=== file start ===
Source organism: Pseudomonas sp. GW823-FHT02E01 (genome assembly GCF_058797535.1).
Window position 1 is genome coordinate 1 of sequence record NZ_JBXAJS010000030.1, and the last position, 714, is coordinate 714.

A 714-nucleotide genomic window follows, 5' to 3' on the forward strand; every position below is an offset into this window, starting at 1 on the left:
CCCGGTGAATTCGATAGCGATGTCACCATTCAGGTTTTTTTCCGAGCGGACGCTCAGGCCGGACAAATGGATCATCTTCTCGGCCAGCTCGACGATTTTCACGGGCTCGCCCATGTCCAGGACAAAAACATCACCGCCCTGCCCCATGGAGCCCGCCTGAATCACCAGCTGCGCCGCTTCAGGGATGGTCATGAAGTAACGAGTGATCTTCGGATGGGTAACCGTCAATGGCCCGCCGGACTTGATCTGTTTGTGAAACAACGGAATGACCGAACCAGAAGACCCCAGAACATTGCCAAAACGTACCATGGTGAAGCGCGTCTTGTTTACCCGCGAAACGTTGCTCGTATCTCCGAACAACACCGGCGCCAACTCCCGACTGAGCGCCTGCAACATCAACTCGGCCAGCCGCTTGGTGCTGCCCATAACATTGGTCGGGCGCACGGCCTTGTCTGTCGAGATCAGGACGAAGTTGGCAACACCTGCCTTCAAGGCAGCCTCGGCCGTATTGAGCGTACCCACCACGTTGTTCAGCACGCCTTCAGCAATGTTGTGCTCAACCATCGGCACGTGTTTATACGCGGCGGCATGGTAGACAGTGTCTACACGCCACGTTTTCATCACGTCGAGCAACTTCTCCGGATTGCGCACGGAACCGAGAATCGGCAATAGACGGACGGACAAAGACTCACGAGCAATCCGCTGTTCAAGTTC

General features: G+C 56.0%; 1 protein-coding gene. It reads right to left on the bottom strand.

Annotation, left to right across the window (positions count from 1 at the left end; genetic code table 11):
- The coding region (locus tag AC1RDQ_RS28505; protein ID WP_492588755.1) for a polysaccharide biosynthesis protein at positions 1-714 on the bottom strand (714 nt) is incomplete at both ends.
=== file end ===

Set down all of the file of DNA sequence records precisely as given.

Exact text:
Source organism: Pseudomonas sp. GW823-FHT02E01 (genome assembly GCF_058797535.1).
Window position 1 is genome coordinate 1 of sequence record NZ_JBXAJS010000030.1, and the last position, 714, is coordinate 714.

A 714-nucleotide genomic window follows, 5' to 3' on the forward strand; every position below is an offset into this window, starting at 1 on the left:
CCCGGTGAATTCGATAGCGATGTCACCATTCAGGTTTTTTTCCGAGCGGACGCTCAGGCCGGACAAATGGATCATCTTCTCGGCCAGCTCGACGATTTTCACGGGCTCGCCCATGTCCAGGACAAAAACATCACCGCCCTGCCCCATGGAGCCCGCCTGAATCACCAGCTGCGCCGCTTCAGGGATGGTCATGAAGTAACGAGTGATCTTCGGATGGGTAACCGTCAATGGCCCGCCGGACTTGATCTGTTTGTGAAACAACGGAATGACCGAACCAGAAGACCCCAGAACATTGCCAAAACGTACCATGGTGAAGCGCGTCTTGTTTACCCGCGAAACGTTGCTCGTATCTCCGAACAACACCGGCGCCAACTCCCGACTGAGCGCCTGCAACATCAACTCGGCCAGCCGCTTGGTGCTGCCCATAACATTGGTCGGGCGCACGGCCTTGTCTGTCGAGATCAGGACGAAGTTGGCAACACCTGCCTTCAAGGCAGCCTCGGCCGTATTGAGCGTACCCACCACGTTGTTCAGCACGCCTTCAGCAATGTTGTGCTCAACCATCGGCACGTGTTTATACGCGGCGGCATGGTAGACAGTGTCTACACGCCACGTTTTCATCACGTCGAGCAACTTCTCCGGATTGCGCACGGAACCGAGAATCGGCAATAGACGGACGGACAAAGACTCACGAGCAATCCGCTGTTCAAGTTC

General features: G+C 56.0%; 1 protein-coding gene. It reads right to left on the bottom strand.

Annotation, left to right across the window (positions count from 1 at the left end; genetic code table 11):
- The coding region (locus tag AC1RDQ_RS28505; protein ID WP_492588755.1) for a polysaccharide biosynthesis protein at positions 1-714 on the bottom strand (714 nt) is incomplete at both ends.